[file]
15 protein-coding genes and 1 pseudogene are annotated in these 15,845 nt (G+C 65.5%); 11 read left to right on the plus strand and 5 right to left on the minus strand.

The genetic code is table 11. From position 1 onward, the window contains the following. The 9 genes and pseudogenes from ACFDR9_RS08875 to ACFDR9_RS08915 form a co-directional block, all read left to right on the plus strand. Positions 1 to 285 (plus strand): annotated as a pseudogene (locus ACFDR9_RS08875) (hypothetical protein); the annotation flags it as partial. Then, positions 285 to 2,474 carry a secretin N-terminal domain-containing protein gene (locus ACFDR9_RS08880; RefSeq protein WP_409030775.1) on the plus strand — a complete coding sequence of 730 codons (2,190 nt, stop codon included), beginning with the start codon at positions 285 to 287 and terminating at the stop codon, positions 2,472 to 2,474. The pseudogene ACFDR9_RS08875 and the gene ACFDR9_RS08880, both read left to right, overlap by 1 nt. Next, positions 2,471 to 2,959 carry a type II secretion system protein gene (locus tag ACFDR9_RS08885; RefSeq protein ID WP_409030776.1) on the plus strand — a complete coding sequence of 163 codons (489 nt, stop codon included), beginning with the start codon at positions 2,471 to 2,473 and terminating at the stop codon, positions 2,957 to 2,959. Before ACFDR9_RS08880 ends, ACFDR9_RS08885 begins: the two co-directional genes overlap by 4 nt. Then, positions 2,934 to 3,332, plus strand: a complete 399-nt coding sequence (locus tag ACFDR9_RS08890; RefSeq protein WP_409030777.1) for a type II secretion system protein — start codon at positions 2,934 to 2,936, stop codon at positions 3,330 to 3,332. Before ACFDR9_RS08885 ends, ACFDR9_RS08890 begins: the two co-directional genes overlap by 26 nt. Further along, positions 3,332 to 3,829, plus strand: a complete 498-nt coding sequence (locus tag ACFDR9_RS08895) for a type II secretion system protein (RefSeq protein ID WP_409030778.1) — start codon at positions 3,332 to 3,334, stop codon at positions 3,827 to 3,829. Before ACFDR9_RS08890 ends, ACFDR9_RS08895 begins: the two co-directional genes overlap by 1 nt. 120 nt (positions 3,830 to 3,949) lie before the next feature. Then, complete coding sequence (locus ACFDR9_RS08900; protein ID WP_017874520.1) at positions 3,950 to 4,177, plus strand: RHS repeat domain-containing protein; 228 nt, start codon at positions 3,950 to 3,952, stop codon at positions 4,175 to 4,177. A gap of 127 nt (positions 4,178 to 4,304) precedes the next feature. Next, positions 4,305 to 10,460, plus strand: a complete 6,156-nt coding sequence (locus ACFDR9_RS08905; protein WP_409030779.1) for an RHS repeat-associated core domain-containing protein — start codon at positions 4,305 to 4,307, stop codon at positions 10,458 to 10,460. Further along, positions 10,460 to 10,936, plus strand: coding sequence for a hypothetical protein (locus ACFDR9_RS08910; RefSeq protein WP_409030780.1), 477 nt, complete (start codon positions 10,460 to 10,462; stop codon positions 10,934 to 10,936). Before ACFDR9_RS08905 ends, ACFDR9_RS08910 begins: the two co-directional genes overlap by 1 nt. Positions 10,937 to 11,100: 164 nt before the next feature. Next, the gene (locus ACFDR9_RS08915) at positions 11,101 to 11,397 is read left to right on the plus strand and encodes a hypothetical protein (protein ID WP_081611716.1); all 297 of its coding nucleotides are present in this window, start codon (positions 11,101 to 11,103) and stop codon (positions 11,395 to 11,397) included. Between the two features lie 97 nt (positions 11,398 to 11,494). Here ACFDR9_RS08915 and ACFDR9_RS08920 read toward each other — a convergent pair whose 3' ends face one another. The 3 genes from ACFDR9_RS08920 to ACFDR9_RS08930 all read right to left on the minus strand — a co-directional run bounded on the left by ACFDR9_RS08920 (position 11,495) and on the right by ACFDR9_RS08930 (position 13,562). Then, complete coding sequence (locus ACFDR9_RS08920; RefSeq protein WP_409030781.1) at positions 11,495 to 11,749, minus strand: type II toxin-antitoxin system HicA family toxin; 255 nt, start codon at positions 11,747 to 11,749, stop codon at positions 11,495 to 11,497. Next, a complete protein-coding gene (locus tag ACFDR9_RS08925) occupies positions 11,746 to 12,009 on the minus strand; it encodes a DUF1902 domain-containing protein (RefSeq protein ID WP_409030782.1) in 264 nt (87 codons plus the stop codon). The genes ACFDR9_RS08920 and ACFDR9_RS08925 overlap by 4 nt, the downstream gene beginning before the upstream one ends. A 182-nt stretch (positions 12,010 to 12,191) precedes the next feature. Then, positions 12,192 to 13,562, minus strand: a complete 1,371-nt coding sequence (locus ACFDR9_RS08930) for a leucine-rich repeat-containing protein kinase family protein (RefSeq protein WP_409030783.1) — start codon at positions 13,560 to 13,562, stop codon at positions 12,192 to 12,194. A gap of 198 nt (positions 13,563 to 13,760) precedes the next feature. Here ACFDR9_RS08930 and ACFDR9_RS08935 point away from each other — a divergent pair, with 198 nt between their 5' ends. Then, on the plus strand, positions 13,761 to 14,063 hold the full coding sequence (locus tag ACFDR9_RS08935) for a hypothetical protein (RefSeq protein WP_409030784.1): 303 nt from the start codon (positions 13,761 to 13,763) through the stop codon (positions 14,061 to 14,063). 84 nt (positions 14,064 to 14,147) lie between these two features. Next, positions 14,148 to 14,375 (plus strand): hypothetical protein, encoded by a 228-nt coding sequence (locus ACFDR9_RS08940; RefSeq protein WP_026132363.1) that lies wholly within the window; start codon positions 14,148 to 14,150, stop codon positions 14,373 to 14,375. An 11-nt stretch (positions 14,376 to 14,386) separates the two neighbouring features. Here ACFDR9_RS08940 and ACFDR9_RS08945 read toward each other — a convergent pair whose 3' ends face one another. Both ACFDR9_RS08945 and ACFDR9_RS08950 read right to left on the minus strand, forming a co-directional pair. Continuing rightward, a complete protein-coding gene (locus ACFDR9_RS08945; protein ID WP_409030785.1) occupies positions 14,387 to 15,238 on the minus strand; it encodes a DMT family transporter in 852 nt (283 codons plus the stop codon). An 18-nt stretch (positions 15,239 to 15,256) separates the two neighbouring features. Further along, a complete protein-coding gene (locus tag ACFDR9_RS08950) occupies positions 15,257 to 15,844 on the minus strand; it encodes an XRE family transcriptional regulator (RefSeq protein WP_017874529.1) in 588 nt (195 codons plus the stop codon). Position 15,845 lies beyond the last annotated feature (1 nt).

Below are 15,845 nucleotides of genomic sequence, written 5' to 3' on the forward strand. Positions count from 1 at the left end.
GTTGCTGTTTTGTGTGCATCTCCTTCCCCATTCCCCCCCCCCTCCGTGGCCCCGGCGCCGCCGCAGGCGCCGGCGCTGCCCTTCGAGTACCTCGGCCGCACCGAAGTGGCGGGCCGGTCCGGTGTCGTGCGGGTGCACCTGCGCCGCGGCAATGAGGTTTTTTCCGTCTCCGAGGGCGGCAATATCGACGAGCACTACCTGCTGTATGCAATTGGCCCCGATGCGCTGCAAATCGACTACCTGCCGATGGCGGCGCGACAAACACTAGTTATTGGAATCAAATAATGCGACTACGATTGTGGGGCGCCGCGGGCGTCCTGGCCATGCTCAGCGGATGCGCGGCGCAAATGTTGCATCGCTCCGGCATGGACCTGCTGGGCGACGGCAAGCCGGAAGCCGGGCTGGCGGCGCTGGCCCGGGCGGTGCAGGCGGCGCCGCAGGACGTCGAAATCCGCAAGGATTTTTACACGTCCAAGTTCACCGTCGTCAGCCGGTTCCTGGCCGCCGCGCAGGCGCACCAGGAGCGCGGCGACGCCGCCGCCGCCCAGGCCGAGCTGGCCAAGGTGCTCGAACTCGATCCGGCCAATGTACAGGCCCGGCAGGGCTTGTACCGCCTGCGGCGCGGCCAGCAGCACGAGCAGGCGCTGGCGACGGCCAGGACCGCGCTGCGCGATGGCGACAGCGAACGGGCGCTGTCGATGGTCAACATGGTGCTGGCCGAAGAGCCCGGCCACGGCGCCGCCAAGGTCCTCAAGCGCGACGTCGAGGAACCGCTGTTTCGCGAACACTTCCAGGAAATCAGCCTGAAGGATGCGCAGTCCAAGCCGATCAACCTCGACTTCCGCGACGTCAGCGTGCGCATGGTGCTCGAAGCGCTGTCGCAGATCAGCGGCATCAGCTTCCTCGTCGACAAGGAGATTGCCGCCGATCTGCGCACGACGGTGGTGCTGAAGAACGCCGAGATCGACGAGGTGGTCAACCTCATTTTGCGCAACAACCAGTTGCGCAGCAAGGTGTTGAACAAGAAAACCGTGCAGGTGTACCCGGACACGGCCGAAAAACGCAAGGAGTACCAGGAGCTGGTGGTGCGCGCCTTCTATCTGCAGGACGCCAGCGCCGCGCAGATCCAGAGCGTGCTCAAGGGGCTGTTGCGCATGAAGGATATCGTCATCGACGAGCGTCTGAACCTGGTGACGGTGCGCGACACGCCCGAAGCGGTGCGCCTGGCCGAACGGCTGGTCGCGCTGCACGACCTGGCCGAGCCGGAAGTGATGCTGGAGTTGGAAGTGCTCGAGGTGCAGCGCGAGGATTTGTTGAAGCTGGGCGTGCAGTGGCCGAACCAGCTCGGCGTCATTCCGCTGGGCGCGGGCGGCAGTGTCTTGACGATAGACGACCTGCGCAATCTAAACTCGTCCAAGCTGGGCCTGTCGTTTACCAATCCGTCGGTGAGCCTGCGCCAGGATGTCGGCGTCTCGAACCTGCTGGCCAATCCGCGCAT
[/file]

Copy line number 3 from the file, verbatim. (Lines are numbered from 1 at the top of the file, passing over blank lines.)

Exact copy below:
Below are 15,845 nucleotides of genomic sequence, written 5' to 3' on the forward strand. Positions count from 1 at the left end.